One of the most common problems dog owners face is their dog jumping up on people when they walk through the door. In many cases, this problem is attributed to the dog’s hyperactivity or poor training, but in reality, the problem actually lies with the dog owner. Many dog owners inadvertently teach their dogs to exhibit this behavior, though they may not realize it. It is possible to curb your dog’s jumping behavior, but it will take some time and patience.
Why Dogs Jump Up on People
Think back to when your dog was a cuddly little puppy. He was so small and so cute that you let him get away with just about anything. When your puppy climbed into your lap or jumped around when you came in the door, you rewarded him by petting him and giving him your attention. Fast forward a few months and your full-grown dog is still exhibiting this kind of behavior, but it is no longer so cute when a fifty-pound dog jumps on your guests as soon as they walk through the door. The things your dog learned as a puppy stay with him in adulthood so, if you reward your dog for jumping up on people when he is a puppy, he will expect the same response as an adult.
Dealing with Your Dog’s Jumping Behavior
Once your dog learns that jumping up on people earns him attention, he will be inclined to do it at every opportunity. At this point, it can be difficult to change the behavior, but with a little time and patience, it can be done. The key to dealing with this type of behavior is to teach your dog that jumping up on people does not get him what he wants – attention. Follow the steps below to teach your dog not to jump on people:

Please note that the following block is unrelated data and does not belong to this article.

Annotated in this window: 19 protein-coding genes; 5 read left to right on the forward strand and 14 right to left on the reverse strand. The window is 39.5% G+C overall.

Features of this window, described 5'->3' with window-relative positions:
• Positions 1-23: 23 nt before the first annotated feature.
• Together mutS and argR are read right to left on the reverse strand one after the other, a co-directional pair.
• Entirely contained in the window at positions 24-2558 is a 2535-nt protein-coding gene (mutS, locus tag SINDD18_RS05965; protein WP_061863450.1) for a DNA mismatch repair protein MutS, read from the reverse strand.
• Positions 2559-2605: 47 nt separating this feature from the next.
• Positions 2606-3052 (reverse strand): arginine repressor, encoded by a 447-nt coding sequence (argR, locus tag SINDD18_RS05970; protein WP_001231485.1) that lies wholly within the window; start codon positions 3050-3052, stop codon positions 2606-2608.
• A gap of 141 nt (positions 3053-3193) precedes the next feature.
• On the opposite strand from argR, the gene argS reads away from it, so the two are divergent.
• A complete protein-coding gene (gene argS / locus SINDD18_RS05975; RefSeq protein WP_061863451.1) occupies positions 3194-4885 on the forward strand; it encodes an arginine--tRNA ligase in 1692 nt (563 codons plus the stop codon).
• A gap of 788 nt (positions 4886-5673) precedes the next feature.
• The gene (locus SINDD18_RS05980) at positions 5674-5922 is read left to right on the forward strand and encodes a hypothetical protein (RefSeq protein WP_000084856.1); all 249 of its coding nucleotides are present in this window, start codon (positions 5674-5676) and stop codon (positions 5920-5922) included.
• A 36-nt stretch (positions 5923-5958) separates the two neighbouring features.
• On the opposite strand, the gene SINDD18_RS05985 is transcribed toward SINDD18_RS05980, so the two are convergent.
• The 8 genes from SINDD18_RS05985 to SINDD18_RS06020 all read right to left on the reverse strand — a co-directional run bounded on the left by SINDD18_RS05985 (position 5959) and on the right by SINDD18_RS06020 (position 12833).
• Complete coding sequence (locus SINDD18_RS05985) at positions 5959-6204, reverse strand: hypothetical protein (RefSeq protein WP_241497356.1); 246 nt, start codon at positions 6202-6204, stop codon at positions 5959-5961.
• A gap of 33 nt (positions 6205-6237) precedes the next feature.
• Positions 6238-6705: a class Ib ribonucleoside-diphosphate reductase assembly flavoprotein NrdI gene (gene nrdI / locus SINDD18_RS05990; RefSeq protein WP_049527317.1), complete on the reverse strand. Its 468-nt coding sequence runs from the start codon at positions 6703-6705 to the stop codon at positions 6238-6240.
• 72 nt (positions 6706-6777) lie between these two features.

- Enlist a friend or two to help you with this training sequence and have them stand outside the house on the other side of the front door.
- Bring your dog into the entryway and have your friend ring the doorbell – it does not take long for dogs to associate the sound of the doorbell with the arrival of guests, so he will probably start getting exciting as soon as he hears it.
- Let your friend enter the house and wait for your dog to start jumping up.
- As soon as your dog jumps up, your friend should place his hands behind his back and avoid giving the dog any kind of attention.
- If the dog keeps jumping up after a few seconds, your friend should turn around and leave the house.
- Repeat this sequence a few times then start to incorporate the "sit" command your dog should already know.
- After ringing the doorbell, have one friend enter the house and immediately give your dog the “sit” command.
- If your dog sits, have your friend praise the dog and give him a few seconds of calm petting and positive attention.
- Repeat this sequence until your dog remains calm when your friend enters the house.
Once your dog gets the hang of this training sequence you can try it with other friends and family. The key to success with this training sequence is to be consistent – every time your dog jumps up on someone, the person should react by withdrawing attention from the dog, even to the point of leaving the room. Your dog should only receive attention when he remains calm – this will teach him that jumping up on people does not get him the reaction he wants.